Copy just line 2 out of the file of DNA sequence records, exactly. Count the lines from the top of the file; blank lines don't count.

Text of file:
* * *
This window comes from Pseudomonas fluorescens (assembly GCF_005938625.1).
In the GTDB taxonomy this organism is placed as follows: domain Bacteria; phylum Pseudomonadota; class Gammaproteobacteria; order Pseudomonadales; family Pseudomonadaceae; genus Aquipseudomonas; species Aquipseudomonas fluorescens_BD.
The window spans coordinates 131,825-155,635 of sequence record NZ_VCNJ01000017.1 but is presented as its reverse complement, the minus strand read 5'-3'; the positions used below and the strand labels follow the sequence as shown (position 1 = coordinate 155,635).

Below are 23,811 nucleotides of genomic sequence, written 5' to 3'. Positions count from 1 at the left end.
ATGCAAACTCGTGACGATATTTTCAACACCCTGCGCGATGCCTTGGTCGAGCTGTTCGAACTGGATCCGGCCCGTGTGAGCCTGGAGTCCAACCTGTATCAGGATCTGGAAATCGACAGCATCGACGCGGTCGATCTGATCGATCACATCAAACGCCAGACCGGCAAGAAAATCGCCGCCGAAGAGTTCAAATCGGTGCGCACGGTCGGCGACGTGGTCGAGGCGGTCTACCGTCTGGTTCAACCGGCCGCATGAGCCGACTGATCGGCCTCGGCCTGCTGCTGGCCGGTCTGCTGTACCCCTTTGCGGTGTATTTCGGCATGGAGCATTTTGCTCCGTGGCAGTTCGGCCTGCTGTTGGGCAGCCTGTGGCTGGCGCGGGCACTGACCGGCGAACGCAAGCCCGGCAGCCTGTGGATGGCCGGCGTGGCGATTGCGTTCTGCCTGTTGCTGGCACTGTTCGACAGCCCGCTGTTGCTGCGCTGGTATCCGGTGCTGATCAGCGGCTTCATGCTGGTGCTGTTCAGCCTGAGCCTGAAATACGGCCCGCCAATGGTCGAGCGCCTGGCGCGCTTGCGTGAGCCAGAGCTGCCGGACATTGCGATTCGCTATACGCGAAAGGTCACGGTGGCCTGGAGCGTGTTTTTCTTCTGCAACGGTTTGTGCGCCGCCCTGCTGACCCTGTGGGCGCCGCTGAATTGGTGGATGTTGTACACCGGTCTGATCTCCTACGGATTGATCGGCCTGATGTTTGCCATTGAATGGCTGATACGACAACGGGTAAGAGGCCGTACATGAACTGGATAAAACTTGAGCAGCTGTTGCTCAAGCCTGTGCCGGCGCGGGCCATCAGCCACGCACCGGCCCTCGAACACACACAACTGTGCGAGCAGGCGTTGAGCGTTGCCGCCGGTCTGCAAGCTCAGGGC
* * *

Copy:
In the GTDB taxonomy this organism is placed as follows: domain Bacteria; phylum Pseudomonadota; class Gammaproteobacteria; order Pseudomonadales; family Pseudomonadaceae; genus Aquipseudomonas; species Aquipseudomonas fluorescens_BD.